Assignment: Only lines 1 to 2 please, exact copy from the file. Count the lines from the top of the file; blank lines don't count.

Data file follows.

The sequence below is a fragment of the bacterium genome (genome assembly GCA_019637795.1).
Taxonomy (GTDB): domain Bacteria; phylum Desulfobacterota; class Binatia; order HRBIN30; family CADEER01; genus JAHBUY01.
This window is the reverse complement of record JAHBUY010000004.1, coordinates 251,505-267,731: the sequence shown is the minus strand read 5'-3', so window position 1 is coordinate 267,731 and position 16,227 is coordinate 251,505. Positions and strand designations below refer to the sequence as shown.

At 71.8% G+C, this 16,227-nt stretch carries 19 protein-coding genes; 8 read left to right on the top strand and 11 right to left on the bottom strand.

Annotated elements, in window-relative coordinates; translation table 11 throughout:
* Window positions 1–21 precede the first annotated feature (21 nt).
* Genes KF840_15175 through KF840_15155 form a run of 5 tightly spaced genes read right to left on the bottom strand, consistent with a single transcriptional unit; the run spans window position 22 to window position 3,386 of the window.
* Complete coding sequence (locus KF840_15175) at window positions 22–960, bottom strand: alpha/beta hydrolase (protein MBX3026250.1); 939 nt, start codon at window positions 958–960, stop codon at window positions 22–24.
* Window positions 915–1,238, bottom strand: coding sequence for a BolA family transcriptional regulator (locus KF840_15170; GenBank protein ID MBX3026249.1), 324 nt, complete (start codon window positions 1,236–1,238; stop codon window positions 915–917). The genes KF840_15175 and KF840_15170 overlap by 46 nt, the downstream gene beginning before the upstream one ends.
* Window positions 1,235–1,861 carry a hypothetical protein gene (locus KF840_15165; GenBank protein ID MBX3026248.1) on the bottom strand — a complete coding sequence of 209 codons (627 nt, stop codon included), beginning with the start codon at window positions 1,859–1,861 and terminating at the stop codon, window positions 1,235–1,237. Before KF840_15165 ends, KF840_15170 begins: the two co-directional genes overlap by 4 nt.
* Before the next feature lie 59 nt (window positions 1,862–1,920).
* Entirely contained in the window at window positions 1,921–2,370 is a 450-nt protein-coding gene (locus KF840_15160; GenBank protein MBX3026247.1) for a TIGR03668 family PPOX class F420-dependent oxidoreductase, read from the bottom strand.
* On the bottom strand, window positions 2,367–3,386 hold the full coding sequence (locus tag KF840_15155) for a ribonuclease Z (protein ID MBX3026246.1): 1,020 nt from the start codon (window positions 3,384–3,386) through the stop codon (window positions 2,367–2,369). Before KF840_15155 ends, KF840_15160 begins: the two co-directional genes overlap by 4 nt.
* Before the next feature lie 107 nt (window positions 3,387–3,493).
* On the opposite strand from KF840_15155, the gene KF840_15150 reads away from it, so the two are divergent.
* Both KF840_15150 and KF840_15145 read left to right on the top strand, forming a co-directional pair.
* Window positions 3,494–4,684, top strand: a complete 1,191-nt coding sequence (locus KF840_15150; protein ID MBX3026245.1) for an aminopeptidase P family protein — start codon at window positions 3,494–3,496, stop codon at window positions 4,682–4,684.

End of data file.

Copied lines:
The sequence below is a fragment of the bacterium genome (genome assembly GCA_019637795.1).
Taxonomy (GTDB): domain Bacteria; phylum Desulfobacterota; class Binatia; order HRBIN30; family CADEER01; genus JAHBUY01.